Graphic Style Lab

Dear Mr Steven Heller,

I recently read one of your books.

It is a design book. Graphic design in particular. And rather wordy. So I know you’ll love it. In case you’ve forgotten (since I understand that you’ve written well over 150 books), this book is called “Graphic Style Lab”. Do you still remember it? I truly hope you do. Yes? Good… Good…

I shall thus begin.

This book, by you, a type-nerd and former AIGA chair, is like chicken soup for the soul. It unfolds first by introducing the main graphic design styles: Most notably, Art Deco (ooh la la!), Art Nouveau (it’s “no-vo” by the way), Bauhaus, Fascist, Dada (plain old nonsense), Heroic (Mao Zedong era), and the Swiss style (pretty ambiguous, the only thing that comes to mind is Swiss cheese.) And there are a half a dozen more. But seriously, I won’t go on to retell everything to you Mr Heller, or else you might sue me for copyright evasion.

The next few sections explore different exercises and concepts to communicate visual style. (Do you still remember that part with some largely inappropriate “John-Lennon-and-Yoko-Ono-in-Rolling-Stones” propaganda. Could you please take it away? Much appreciated.)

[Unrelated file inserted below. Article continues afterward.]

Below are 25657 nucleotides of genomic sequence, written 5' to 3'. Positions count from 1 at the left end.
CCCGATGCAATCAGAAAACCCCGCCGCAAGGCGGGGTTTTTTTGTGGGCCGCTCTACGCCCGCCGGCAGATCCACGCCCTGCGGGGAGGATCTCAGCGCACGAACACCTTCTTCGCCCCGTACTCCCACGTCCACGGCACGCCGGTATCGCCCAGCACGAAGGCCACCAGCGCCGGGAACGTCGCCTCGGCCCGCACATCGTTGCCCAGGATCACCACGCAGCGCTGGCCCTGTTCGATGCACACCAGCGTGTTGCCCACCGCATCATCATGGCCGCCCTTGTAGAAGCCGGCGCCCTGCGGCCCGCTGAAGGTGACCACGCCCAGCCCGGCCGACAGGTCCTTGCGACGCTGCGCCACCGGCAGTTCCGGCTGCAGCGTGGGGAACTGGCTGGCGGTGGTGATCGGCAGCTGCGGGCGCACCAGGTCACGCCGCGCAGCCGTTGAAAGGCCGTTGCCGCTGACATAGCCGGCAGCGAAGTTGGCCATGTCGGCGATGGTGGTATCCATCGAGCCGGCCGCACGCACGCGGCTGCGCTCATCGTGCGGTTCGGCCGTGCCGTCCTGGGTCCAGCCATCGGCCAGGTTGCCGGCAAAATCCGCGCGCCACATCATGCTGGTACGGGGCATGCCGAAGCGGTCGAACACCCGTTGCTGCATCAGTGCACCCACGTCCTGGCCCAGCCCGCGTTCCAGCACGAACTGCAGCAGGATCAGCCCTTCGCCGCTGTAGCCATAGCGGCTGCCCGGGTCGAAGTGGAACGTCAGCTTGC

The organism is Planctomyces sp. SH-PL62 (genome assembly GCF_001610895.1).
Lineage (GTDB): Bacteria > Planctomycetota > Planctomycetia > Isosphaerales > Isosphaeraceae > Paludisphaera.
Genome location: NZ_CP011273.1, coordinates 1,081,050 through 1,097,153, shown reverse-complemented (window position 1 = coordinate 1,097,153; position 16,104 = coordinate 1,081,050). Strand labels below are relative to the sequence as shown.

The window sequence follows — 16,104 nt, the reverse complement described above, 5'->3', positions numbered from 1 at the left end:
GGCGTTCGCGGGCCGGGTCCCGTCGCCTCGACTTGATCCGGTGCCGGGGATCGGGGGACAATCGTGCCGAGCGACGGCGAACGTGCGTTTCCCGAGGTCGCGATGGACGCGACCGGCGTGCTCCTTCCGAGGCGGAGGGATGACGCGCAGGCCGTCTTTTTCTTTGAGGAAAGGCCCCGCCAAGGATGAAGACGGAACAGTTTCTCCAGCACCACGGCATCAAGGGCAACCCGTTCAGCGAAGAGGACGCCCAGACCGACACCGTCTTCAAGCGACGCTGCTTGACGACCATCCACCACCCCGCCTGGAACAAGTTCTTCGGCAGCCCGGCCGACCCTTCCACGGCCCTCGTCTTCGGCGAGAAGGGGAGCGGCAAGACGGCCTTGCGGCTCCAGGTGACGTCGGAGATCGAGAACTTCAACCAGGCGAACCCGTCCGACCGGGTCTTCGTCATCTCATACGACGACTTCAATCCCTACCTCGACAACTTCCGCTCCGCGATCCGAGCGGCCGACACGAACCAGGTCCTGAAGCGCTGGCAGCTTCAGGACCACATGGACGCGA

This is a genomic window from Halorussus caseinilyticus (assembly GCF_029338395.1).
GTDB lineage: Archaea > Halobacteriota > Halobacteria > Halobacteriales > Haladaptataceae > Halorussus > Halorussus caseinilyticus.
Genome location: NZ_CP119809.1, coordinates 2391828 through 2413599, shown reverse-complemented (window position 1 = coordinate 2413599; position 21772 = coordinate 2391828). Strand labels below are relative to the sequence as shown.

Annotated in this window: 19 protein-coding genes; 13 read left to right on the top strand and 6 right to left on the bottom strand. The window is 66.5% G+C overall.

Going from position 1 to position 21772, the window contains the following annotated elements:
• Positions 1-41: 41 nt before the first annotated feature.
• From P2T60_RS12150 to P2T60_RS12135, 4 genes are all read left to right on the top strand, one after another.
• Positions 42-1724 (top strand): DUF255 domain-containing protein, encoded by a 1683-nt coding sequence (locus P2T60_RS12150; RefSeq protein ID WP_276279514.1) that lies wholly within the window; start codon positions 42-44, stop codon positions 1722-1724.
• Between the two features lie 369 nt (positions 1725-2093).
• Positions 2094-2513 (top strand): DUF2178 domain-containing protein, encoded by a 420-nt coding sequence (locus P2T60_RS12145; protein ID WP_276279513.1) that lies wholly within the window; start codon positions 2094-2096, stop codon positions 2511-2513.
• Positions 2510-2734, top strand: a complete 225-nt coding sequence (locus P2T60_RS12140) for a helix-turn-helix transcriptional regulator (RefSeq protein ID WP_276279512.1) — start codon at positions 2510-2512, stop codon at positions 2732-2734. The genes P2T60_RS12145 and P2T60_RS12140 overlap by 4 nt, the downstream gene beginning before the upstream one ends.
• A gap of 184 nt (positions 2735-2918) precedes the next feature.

In my opinion, the exercises featured in this book are not effective. I’ve tried one by designing a typeface on BirdFont, based on my sister’s handwriting, but without much success.

Perhaps I just don’t get the instructions given. Vague and brief… With few examples provided, both on the book and net… I’m frustrated.
Moreover, I question the meaning of the so-called hands-on exercises. I’d much prefer to just slash them out.

I would also like to scold you personally for emphasising the genius of Louise Fili, another fellow graphic designer. And here’s the twist: Louise Fili, is your *gasp!* wife!

Oh yes! Louise Fili is your wife! A quick Google check proved just that. So, haha, are you gonna admit to praising your wife? You’ve been caught red handed.

Rants aside, I quite like the case studies highlighted throughout the book though, especially those Russian-ish posters. At the end of the day, notwithstanding the simplistic introduction to foundational concepts, I would still say it’s a nicely designed litt’l book.

Because after all, I just wanted to admire the graphic design in the first place.

Yours sincerely,

P.S. I recently signed up for one of your Zoom webinars but then found out that it is held at 1 a.m. Singapore time, so I cancelled my registration. I’m abashedly sorry for this piece of news.


Published by Thomas Rettig


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